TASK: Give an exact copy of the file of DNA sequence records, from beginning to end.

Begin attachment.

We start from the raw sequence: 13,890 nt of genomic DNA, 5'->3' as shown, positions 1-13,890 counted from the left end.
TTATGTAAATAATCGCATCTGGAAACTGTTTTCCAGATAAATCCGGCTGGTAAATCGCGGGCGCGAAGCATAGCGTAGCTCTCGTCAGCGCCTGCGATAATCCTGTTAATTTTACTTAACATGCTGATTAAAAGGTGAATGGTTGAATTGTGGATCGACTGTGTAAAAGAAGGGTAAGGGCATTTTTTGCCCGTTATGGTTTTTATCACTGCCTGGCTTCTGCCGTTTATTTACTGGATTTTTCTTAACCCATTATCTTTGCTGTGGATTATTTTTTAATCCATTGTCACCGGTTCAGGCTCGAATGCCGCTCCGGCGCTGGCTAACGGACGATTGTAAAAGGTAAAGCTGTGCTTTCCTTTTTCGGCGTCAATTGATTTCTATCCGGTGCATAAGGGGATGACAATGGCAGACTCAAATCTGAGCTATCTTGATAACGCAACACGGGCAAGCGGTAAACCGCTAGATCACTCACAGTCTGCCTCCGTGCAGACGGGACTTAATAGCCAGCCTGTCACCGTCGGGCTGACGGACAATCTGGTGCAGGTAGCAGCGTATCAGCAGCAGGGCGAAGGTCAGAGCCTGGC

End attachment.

We start from the raw sequence: 13,890 nt of genomic DNA, 5'->3' as shown, positions 1-13,890 counted from the left end.
TTATGTAAATAATCGCATCTGGAAACTGTTTTCCAGATAAATCCGGCTGGTAAATCGCGGGCGCGAAGCATAGCGTAGCTCTCGTCAGCGCCTGCGATAATCCTGTTAATTTTACTTAACATGCTGATTAAAAGGTGAATGGTTGAATTGTGGATCGACTGTGTAAAAGAAGGGTAAGGGCATTTTTTGCCCGTTATGGTTTTTATCACTGCCTGGCTTCTGCCGTTTATTTACTGGATTTTTCTTAACCCATTATCTTTGCTGTGGATTATTTTTTAATCCATTGTCACCGGTTCAGGCTCGAATGCCGCTCCGGCGCTGGCTAACGGACGATTGTAAAAGGTAAAGCTGTGCTTTCCTTTTTCGGCGTCAATTGATTTCTATCCGGTGCATAAGGGGATGACAATGGCAGACTCAAATCTGAGCTATCTTGATAACGCAACACGGGCAAGCGGTAAACCGCTAGATCACTCACAGTCTGCCTCCGTGCAGACGGGACTTAATAGCCAGCCTGTCACCGTCGGGCTGACGGACAATCTGGTGCAGGTAGCAGCGTATCAGCAGCAGGGCGAAGGTCAGAGCCTGGC